December 9, 2018

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Chiefs ready for First Nations-led CFS reform

Leaders endorse AMC-drafted bill at summit to improve system

RUTH BONNEVILLE / WINNIPEG FREE PRESS FILES</p><p>Grand Chief Arlen Dumas, of the Assembly of Manitoba Chiefs, says ‘all the right things are in motion’ regarding making First Nations responsible for its own child-welfare services.</p>

RUTH BONNEVILLE / WINNIPEG FREE PRESS FILES

Grand Chief Arlen Dumas, of the Assembly of Manitoba Chiefs, says ‘all the right things are in motion’ regarding making First Nations responsible for its own child-welfare services.

OTTAWA — Manitoba First Nations chiefs have rallied around a vision of pulling child welfare further from the provincial government’s hands, as Ottawa pushes to keep more Indigenous children within their families.

“I think all the right things are in motion,” Grand Chief Arlen Dumas, of the Assembly of Manitoba Chiefs (AMC), said Wednesday.

“We’re ready to go, as long as they (Ottawa) will appreciate that Manitoba will decide what’s good for Manitoba, and we will move forward in that direction.”

He was speaking on the sidelines of the Assembly of First Nations’ (AFN) summit, moments after chiefs passed two motions on Child and Family Services (CFS), one of which endorsed an AMC-drafted bill to reform the system, specifically in Manitoba.

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OTTAWA — Manitoba First Nations chiefs have rallied around a vision of pulling child welfare further from the provincial government’s hands, as Ottawa pushes to keep more Indigenous children within their families.

"I think all the right things are in motion," Grand Chief Arlen Dumas, of the Assembly of Manitoba Chiefs (AMC), said Wednesday.

"We’re ready to go, as long as they (Ottawa) will appreciate that Manitoba will decide what’s good for Manitoba, and we will move forward in that direction."

He was speaking on the sidelines of the Assembly of First Nations’ (AFN) summit, moments after chiefs passed two motions on Child and Family Services (CFS), one of which endorsed an AMC-drafted bill to reform the system, specifically in Manitoba.

The meeting came less than a week after Indigenous Services Minister Jane Philpott revealed Friday her plans to table legislation that would give Indigenous nations autonomy over CFS. Prime Minister Justin Trudeau said Tuesday the feds will table it in January.

Roughly 11,000 Manitoba children are in care, and 91 per cent of them are First Nations or Métis.

Manitoba is the only province with a semi-devolved system that has First Nations and Métis agencies administer CFS, but under provincial laws and a mix of funding. Meanwhile, Ottawa signed a memorandum with the AMC a year ago, kicking off talks on how to address the issue "specific issues" to the province.

"It can’t be a top-down approach," Dumas said. "It’s actually going to have to acknowledge and adhere to the work that we have done in our region (in order) to truly do something innovative and to truly change the status quo."

The AMC’s proposed law, obtained by the Free Press, came after years of input and largely aligns with the points Ottawa summarized after five months of consultation across Canada, such as trying to keep children within their families whenever safe. When children have to be moved outside the family, authorities must try housing them in the order of extended family, home community and then First Nation.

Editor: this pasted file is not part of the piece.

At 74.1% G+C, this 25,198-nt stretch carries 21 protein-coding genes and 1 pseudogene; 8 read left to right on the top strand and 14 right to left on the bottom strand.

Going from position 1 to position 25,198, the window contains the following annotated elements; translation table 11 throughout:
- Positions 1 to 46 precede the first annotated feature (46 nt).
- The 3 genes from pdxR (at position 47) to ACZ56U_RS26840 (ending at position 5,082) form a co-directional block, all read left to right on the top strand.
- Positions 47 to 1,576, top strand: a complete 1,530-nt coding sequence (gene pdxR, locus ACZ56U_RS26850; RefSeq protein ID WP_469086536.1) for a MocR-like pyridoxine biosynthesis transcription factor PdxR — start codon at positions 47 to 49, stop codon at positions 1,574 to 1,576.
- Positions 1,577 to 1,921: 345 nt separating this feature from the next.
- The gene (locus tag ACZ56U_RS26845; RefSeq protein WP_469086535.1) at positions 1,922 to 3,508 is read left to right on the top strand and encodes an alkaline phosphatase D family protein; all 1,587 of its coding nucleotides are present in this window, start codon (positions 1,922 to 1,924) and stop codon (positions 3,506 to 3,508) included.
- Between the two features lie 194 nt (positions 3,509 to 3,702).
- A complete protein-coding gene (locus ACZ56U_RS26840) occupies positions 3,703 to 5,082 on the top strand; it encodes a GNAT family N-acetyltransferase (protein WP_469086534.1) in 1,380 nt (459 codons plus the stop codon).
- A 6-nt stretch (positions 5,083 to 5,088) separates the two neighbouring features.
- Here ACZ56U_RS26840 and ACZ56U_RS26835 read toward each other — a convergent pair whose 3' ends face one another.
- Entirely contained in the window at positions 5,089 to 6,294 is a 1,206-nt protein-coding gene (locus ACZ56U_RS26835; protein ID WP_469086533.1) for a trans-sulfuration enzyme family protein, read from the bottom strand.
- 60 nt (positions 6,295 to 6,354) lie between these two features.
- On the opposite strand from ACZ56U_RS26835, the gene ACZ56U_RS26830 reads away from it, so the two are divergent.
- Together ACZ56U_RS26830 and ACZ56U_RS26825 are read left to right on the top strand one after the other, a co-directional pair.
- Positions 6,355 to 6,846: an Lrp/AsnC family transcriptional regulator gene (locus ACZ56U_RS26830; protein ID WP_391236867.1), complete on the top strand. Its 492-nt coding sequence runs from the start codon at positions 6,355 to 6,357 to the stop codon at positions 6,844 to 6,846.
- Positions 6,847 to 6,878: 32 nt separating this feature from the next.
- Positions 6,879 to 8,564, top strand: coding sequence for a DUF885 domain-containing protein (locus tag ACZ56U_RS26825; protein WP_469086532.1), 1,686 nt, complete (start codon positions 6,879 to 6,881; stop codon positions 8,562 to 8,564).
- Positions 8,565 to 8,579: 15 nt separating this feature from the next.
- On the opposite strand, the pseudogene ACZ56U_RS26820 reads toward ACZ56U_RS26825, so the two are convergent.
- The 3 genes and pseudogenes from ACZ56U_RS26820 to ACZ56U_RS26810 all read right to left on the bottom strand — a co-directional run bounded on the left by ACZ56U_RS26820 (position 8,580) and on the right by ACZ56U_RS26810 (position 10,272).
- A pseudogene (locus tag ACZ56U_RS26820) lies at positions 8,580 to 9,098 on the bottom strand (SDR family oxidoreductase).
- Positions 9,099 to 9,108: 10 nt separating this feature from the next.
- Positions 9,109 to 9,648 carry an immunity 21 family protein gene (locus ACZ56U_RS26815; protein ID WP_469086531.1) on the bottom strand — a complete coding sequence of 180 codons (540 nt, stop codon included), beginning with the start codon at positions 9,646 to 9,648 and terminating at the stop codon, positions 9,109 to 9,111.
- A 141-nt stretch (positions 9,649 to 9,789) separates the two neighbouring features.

Called the Bringing Our Children Home Act, it would outline children’s rights to adequate housing, water, food and clothing. It would supersede provincial and federal laws, and make traditional knowledge-keepers the interpreter of the act, instead of judges.

"Canada will provide transfer payments directly to the… nations," who would be subject to "general capered accounting principles and audit reporting."

Wednesday’s motion endorsed the AMC bill, on the premise it follow the Liberals’ January bill. It also said Manitoba’s First Nations deserve autonomy over CFS, instead of being a component of a national body.

The AFN also passed a resolution calling for Ottawa to expand funding for programs that prevent child-welfare apprehensions, as well as better data collection and training.

Kevin Hart, the AFN regional chief for Manitoba, said Wednesday’s resolutions symbolize returning autonomy to his communities.

"An industry has been created with our children, and at the same time, ­policies and laws have been dictated, that basically state that us, as First Nations, at the end of the day, ‘you don’t have the capacity’ or ‘you’re not good enough’ to look after your own children," Hart said.

He also took a shot at the provincial government: "This enabling legislation is basically going to force the province of Manitoba, and the industry, to come to the table and talk to the First Nation leadership now."

Manitoba Families Minister Heather Stefanson wrote Wednesday the province wants "greater involvement of Indigenous leadership and communities in the design and delivery of Child and Family Services," but that this requires Indigenous groups, Ottawa and the province to have "strong relationships and ongoing dialogue... to advance our shared goals."

The AFN motions only apply to First Nations children; Métis leaders have their own visions of how to administer CFS for their children in Manitoba. Non-Indigenous children would remain under the provincial system.

dylan.robertson@freepress.mb.ca

 

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History

Updated on Thursday, December 6, 2018 at 9:50 AM CST: Clarifies that the AMC’s proposed law, came after years of input and largely aligns with the points Ottawa summarized

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